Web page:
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Topic: You Want Your Music Heard? Write for Concert Band

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  1. #1

    You Want Your Music Heard? Write for Concert Band

    You Want Your Music Heard?
    Write for Concert Band


    The Justin Bieber of the composing world, Eric Whitacre, who makes little teenage girls and their directors too, faint with just a smile once told me, “Band music sells. Band directors always want the newest music, orchestras want to play the old, and chorus is in-between.” That’s why he arranges several of his choral works into band pieces. Not only does it give another opportunity for marketing purposes, but it’s a great way to hear your works in another light. Whitacre said concerning the first time he heard his work for chorus “Cloud Burst” performed by a band, “It was grand and cinematic, like hearing the work renewed in THX.”

    The point of this article is to help composers get their music played live by considering writing for concert band. A band is a living, breathing pipe organ full of color, power, emotion, and endless possibilities always looking for new works and composers to commission. In America alone there are literally thousands of concert bands spending millions on new music each year, and your piece could be one of them.

    Now that I’ve whet your appetite, you opened up your dusty notation software, opened the concert band templates, picked the ensemble that entices your creative juices, clicked on it, and BOOM! You just made a big mistake. “What ‘n da world?” Those templates can get you into trouble because they do not work in a real world situation. Did you know that there are band directors who will not pick out a piece of music simply because the Oboe 2 part has strong independent lines? Now, does that mean you cannot write your “epic, tear your heart apart, mournful 20 minute oboe solo cadenza?” Of course not, but you better have that solo cued in the trumpet 1 part, and it better be scored for straight mute, Jack! Here is a typical template taken from a popular notation software for large concert band and my comments:


    • Piccolo (Yes! Just write for one part though, 2 parts sound awful. It makes you want to shoot yourself, but how do you tune 2 piccolos? You shoot one of them.)
    • Flute 1 and 2 (Yes! There are always lots of flutes and good players, plus they sing like angels when played in harmony.)
    • Alto flute (No! The only time you see this flute is in flute choirs with flute majors who major in flute. Do I need to say flute one more time? OK… Flute!)
    • Oboe 1 and 2 (Debate time... in recent years band composers are writing less and less for oboes because of the lack of talent on the instrument. If you have 1 good oboe player you are fortunate, but I know so many band directors who will not pick music if it has an important oboe line. If there are important oboe lines, directors will tend to give the oboe solo to a trumpet with a straight mute, a clarinet, alto saxophone, or flute. So try to write for 1 oboe but not 2 parts. If you still feel compelled to write an oboe 2 part, be sure that it is either doubled or cued in another part.)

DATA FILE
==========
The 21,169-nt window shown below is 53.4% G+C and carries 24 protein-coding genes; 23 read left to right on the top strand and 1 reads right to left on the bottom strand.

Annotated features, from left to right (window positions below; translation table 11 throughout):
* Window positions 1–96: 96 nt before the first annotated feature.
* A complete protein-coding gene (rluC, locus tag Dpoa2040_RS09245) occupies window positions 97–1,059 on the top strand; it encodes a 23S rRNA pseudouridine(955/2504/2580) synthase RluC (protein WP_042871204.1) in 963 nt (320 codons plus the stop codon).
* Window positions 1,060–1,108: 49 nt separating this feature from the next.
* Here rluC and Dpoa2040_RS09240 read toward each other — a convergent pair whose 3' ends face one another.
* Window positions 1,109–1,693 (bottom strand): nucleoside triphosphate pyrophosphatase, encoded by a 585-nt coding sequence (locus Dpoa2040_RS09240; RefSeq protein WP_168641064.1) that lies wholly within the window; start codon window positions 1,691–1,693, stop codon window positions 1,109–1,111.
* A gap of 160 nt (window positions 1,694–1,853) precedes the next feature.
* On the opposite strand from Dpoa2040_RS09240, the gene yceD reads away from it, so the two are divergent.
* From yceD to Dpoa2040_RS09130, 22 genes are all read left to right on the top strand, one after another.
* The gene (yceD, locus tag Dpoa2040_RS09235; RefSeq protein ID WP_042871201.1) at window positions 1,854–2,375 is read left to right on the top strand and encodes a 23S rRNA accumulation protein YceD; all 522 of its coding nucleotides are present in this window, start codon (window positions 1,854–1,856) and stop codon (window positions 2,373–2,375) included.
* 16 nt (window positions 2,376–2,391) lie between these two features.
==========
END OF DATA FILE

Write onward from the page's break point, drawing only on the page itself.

• English horn (This has become more of an orchestral instrument and not much of a band instrument in recent years. Plus, a typical program will not even have access to one. The only reason to write an English horn part is for a featured solo and not simply for another voice in the ensemble for blending purposes. If you write a solo for this instrument it’s best to have cues in other parts such as clarinet or alto saxophone to cover the part if missing.)
    • Bassoon 1 and 2 (If you have 1 good bassoon player you are lucky so there's no point in writing 2 different bassoon parts in band. If you still feel compelled to write a bassoon 2 part, be sure that it is either doubled or cued in another part.)
    • Contrabassoon (What band is going to spend $20,000 on an instrument? Next!)
    • Clarinet in Eb (The only way an Eb sounds good in a band is if it's in 2 rooms down the hall. It's in the same range as a piccolo but louder and more painful.)
    • Clarinet in Bb 1, 2, 3 (Yes! Clarinets are like heaven in a band.)
    • Alto clarinet in Eb (No! Most bands don't have them, and no Eb part is going to have their own part. They will just double the alto saxophone or 3rd clarinet.)
    • Bass clarinet in Bb (Yes! They could be that deep lush instrument that you are looking for. There tends to be a lot of good clarinet players in a band so some switch to bass clarinet the entire time. So feel free to write solos for this instrument also.)
    • Contra alto clarinet in Bb (Yes! Also known as a contrabass clarinet. A lot of bands have them but no solos are written for them since they tend to either double the bass line or add weight to the woodwinds.)
    • Soprano saxophone (Most likely no unless you want a unique solo sound and not just for ensemble writing. A great example of this is Johan de Meij’s “The Lord of the Rings: Gollum/ Sméagol.”)
    • Alto saxophone 1, 2 (Yes! You have lots of good alto sax players. A dime a dozen.)
    • Tenor saxophone 1, 2 (Just write one part unless it's jazz. Makes a great solo instrument for color or little ethnic Jewish writing. Tenor saxophone players tend to think that they are special and don’t like to be called just another blender instrument even though that’s their main function in a band.)
    • Baritone sax (Yes! These players tend to be beast and can play solos also. Just make sure their part in “serious” music doesn’t make the band sound like it just made a fart joke.)



    • Harp (No! Not in a band.... um.... Never.)



    • Piano (Sure if you want to cheat, but you don’t need a piano in band, that's why God made the percussion instruments, Jack!)



    • Trumpet 1, 2, 3 (Yes! Trumpets sound great in 1, 2, 3's and the players are a dime a dozen. When all the trumpets play in unison the sound is mellower than when they are divided.)



    • Flugelhorn 1, 2 (No! This one made me laugh. Unless you are writing for jazz, English band, or your name is Berlioz, think “March to the Scaffold,” a typical band program will not have one. Maybe they will have… one. Makes a cool solo instrument, but make sure the part can be covered by trumpet, horn, or maybe even trombone if the ensemble does not have a “flugeldoogle.” That’s the technical term by the way.)